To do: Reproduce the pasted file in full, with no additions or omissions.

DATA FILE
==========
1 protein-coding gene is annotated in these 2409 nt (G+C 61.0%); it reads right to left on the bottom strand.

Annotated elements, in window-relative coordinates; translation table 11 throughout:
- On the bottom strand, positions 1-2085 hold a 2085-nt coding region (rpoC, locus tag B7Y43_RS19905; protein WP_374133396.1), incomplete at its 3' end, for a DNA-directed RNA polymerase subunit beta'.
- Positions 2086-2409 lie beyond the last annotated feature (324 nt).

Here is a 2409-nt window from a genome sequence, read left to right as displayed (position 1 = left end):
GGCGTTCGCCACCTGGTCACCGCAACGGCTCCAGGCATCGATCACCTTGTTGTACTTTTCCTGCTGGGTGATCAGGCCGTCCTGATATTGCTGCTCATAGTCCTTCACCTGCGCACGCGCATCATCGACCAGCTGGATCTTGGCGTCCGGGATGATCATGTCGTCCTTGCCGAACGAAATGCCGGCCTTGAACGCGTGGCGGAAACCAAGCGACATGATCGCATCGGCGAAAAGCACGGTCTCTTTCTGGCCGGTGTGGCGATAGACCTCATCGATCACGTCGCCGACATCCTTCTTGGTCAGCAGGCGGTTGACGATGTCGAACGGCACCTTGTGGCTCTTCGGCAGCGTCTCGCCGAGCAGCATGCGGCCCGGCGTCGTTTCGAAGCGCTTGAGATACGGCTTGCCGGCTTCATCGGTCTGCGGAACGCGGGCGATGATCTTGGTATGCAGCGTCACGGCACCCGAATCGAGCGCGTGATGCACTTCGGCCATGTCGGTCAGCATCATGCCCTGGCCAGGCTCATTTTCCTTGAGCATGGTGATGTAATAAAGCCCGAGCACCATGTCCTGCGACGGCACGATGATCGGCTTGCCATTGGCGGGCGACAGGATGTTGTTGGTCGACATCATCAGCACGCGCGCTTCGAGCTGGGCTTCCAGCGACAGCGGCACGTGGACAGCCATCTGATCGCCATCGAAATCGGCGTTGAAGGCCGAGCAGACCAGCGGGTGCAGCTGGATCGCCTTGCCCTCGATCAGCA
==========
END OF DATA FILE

1 protein-coding gene is annotated in these 2409 nt (G+C 61.0%); it reads right to left on the bottom strand.

Annotated elements, in window-relative coordinates; translation table 11 throughout:
- On the bottom strand, positions 1-2085 hold a 2085-nt coding region (rpoC, locus tag B7Y43_RS19905; protein WP_374133396.1), incomplete at its 3' end, for a DNA-directed RNA polymerase subunit beta'.
- Positions 2086-2409 lie beyond the last annotated feature (324 nt).

Here is a 2409-nt window from a genome sequence, read left to right as displayed (position 1 = left end):
GGCGTTCGCCACCTGGTCACCGCAACGGCTCCAGGCATCGATCACCTTGTTGTACTTTTCCTGCTGGGTGATCAGGCCGTCCTGATATTGCTGCTCATAGTCCTTCACCTGCGCACGCGCATCATCGACCAGCTGGATCTTGGCGTCCGGGATGATCATGTCGTCCTTGCCGAACGAAATGCCGGCCTTGAACGCGTGGCGGAAACCAAGCGACATGATCGCATCGGCGAAAAGCACGGTCTCTTTCTGGCCGGTGTGGCGATAGACCTCATCGATCACGTCGCCGACATCCTTCTTGGTCAGCAGGCGGTTGACGATGTCGAACGGCACCTTGTGGCTCTTCGGCAGCGTCTCGCCGAGCAGCATGCGGCCCGGCGTCGTTTCGAAGCGCTTGAGATACGGCTTGCCGGCTTCATCGGTCTGCGGAACGCGGGCGATGATCTTGGTATGCAGCGTCACGGCACCCGAATCGAGCGCGTGATGCACTTCGGCCATGTCGGTCAGCATCATGCCCTGGCCAGGCTCATTTTCCTTGAGCATGGTGATGTAATAAAGCCCGAGCACCATGTCCTGCGACGGCACGATGATCGGCTTGCCATTGGCGGGCGACAGGATGTTGTTGGTCGACATCATCAGCACGCGCGCTTCGAGCTGGGCTTCCAGCGACAGCGGCACGTGGACAGCCATCTGATCGCCATCGAAATCGGCGTTGAAGGCCGAGCAGACCAGCGGGTGCAGCTGGATCGCCTTGCCCTCGATCAGCA